This compounding technique can be explained for calculating:

a. The future value of a single present cash flow.

b. The future value of a series of unequal cash flows over a period of time.

c. The future value of a series of equal cash flows over a period of time.

d. The future value of a cash flow when compounding is done more than once in a year.

e. The future value of an annuity due.

a. The future value of a single present cash flow:

The mathematical formula of calculating compounding interest can be used in calculating the future value of a single present cash flow.

b. The future value of a series of unequal cash flows over a period of time:

When an investor has invested his money in unequal installments over a period of time, he may want to know the value of his investments after a certain period.

c. The future value of a series of equal cash flows over a period of time (FV of an annuity):

Let us take an example to understand the concept of an annuity. Mr. X has invested an equal amount say Rs. 10,000 each at the end of 1st, 2nd and 3rd year for 3 years at a certain rate of interest. This investment of equal amount or equal cash outflow can be termed as an annuity.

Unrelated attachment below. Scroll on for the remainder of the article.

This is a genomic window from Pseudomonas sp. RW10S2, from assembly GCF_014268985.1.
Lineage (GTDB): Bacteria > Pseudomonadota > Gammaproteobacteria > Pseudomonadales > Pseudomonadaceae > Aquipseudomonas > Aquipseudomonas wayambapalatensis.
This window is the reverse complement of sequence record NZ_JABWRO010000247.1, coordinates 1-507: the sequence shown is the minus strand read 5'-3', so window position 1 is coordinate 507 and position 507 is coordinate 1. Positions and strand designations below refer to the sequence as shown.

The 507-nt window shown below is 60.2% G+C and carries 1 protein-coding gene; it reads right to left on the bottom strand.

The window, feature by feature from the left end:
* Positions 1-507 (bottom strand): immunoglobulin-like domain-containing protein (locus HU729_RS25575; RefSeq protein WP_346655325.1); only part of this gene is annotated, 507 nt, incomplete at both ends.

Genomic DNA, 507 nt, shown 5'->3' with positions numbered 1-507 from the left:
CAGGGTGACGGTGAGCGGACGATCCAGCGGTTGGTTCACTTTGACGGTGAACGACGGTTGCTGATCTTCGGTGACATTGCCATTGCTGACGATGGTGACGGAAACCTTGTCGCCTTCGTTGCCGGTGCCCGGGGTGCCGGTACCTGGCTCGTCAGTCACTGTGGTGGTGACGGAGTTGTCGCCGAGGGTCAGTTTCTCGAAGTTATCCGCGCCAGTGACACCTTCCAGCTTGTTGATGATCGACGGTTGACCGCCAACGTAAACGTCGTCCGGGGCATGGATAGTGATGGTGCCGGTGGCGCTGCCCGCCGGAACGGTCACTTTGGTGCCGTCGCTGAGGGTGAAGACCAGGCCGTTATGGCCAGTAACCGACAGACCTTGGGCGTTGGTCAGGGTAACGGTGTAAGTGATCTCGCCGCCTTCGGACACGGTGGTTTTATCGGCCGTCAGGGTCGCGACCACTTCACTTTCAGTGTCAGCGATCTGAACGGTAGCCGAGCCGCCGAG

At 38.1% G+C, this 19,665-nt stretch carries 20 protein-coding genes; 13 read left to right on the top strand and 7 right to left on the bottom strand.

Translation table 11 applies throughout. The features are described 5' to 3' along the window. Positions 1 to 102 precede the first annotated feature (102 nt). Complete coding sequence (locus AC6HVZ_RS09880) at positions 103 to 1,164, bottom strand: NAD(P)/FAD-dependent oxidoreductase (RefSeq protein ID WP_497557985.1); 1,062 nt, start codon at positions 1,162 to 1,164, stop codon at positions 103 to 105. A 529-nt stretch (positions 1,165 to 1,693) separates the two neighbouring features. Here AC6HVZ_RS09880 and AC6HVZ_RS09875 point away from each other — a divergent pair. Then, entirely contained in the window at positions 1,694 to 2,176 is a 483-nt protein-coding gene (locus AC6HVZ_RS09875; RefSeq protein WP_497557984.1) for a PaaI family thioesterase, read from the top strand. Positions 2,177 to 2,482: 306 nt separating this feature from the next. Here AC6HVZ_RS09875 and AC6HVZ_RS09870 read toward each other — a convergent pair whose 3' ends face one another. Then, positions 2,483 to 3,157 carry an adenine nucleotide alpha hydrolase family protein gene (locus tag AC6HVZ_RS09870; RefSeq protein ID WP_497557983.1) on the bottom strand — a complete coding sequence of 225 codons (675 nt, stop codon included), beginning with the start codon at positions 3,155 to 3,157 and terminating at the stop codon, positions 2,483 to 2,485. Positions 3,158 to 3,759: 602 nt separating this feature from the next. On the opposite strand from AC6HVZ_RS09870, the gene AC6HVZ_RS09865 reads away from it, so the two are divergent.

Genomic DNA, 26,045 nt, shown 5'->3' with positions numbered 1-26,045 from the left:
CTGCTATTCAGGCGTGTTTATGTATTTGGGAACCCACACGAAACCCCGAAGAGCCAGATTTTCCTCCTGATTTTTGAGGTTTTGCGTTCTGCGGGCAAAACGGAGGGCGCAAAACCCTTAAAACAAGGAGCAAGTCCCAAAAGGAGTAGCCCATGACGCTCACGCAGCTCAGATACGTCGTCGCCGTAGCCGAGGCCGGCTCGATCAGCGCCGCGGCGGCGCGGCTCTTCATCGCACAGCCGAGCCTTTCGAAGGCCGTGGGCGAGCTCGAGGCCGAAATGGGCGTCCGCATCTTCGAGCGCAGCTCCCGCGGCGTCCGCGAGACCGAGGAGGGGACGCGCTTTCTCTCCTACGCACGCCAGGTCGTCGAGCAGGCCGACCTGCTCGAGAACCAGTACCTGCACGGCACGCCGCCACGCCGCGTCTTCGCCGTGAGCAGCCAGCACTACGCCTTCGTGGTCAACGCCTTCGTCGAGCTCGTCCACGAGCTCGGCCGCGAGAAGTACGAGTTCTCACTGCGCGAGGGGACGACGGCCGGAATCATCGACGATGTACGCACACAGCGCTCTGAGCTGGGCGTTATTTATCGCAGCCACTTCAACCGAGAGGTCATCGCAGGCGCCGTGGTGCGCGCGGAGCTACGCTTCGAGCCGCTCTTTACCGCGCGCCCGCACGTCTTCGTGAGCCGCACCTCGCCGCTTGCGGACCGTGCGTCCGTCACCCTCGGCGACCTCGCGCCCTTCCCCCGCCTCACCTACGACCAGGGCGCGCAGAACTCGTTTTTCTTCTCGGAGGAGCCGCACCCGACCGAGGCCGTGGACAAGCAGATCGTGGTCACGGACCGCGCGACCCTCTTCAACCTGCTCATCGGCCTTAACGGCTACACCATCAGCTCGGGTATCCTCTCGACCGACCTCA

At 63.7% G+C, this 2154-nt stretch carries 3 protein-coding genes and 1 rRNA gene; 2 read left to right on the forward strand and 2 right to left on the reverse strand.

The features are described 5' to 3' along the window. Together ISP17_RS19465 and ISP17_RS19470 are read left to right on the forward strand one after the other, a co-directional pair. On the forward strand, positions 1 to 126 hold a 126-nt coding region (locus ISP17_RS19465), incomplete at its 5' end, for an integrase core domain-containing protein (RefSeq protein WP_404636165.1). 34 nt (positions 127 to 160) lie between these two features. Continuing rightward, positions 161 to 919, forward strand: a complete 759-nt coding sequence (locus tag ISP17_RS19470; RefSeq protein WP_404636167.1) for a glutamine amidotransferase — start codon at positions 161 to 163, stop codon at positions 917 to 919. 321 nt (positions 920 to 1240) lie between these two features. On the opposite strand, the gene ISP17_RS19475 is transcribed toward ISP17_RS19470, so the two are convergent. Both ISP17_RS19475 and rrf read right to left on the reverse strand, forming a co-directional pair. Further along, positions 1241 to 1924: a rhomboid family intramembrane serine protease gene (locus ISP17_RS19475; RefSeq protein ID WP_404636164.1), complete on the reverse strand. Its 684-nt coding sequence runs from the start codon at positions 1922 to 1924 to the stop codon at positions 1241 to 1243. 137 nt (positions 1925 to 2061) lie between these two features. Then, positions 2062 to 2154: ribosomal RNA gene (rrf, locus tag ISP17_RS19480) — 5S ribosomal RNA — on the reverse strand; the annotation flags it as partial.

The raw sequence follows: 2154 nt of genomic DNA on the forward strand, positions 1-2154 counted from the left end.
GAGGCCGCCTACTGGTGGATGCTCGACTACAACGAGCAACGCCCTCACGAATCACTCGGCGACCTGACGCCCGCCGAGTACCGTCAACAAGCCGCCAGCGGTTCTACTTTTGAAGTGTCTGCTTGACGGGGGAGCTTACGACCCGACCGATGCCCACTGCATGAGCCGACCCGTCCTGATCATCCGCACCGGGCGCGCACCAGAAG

Another feature of an annuity is that cash flows (payment or receipt) should occur over a period of equal time intervals. Hence, an annuity can be defined as a series of equal cash flows (either inflows or outflows) occurring over a period of equal time intervals.

We can find out the future value of an annuity by calculating the sum of future values of equal amount occurring over a period of equal time intervals as follows:

Assuming annuity amount as A, invested at the end of each period at r (rate of interest) over n periods of time, the formula for calculating future value of an annuity (FVAn) can be derived as follows –

FVIFA for different combinations of r and n can also be found from the future value interest factor of an annuity table.